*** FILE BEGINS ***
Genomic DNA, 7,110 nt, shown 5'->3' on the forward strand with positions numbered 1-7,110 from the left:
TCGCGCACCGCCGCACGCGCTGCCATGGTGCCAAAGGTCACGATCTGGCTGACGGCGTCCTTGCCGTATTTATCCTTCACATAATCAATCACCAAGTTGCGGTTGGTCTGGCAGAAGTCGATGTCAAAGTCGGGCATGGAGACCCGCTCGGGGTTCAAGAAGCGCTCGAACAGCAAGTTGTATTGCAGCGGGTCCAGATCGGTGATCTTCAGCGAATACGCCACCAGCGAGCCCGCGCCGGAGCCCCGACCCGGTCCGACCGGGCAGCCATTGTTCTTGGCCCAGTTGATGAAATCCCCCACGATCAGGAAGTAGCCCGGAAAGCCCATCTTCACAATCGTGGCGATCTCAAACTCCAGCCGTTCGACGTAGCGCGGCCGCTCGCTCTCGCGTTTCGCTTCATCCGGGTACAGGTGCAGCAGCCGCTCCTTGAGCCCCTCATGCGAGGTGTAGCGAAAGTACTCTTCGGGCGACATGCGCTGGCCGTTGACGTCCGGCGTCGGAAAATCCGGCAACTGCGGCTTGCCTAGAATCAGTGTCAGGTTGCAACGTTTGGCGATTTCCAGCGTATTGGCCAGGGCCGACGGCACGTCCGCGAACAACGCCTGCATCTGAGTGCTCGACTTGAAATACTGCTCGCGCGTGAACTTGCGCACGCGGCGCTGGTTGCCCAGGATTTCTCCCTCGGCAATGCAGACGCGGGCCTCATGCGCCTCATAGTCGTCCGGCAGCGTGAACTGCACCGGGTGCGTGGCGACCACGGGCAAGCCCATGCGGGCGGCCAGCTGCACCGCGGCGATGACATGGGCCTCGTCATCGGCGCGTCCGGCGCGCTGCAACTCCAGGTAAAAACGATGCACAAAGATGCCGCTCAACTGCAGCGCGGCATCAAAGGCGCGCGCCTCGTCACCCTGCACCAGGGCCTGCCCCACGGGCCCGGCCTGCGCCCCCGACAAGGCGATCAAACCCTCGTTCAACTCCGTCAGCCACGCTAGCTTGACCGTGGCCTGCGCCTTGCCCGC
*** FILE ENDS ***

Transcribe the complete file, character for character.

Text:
Genomic DNA, 7,110 nt, shown 5'->3' on the forward strand with positions numbered 1-7,110 from the left:
TCGCGCACCGCCGCACGCGCTGCCATGGTGCCAAAGGTCACGATCTGGCTGACGGCGTCCTTGCCGTATTTATCCTTCACATAATCAATCACCAAGTTGCGGTTGGTCTGGCAGAAGTCGATGTCAAAGTCGGGCATGGAGACCCGCTCGGGGTTCAAGAAGCGCTCGAACAGCAAGTTGTATTGCAGCGGGTCCAGATCGGTGATCTTCAGCGAATACGCCACCAGCGAGCCCGCGCCGGAGCCCCGACCCGGTCCGACCGGGCAGCCATTGTTCTTGGCCCAGTTGATGAAATCCCCCACGATCAGGAAGTAGCCCGGAAAGCCCATCTTCACAATCGTGGCGATCTCAAACTCCAGCCGTTCGACGTAGCGCGGCCGCTCGCTCTCGCGTTTCGCTTCATCCGGGTACAGGTGCAGCAGCCGCTCCTTGAGCCCCTCATGCGAGGTGTAGCGAAAGTACTCTTCGGGCGACATGCGCTGGCCGTTGACGTCCGGCGTCGGAAAATCCGGCAACTGCGGCTTGCCTAGAATCAGTGTCAGGTTGCAACGTTTGGCGATTTCCAGCGTATTGGCCAGGGCCGACGGCACGTCCGCGAACAACGCCTGCATCTGAGTGCTCGACTTGAAATACTGCTCGCGCGTGAACTTGCGCACGCGGCGCTGGTTGCCCAGGATTTCTCCCTCGGCAATGCAGACGCGGGCCTCATGCGCCTCATAGTCGTCCGGCAGCGTGAACTGCACCGGGTGCGTGGCGACCACGGGCAAGCCCATGCGGGCGGCCAGCTGCACCGCGGCGATGACATGGGCCTCGTCATCGGCGCGTCCGGCGCGCTGCAACTCCAGGTAAAAACGATGCACAAAGATGCCGCTCAACTGCAGCGCGGCATCAAAGGCGCGCGCCTCGTCACCCTGCACCAGGGCCTGCCCCACGGGCCCGGCCTGCGCCCCCGACAAGGCGATCAAACCCTCGTTCAACTCCGTCAGCCACGCTAGCTTGACCGTGGCCTGCGCCTTGCCCGC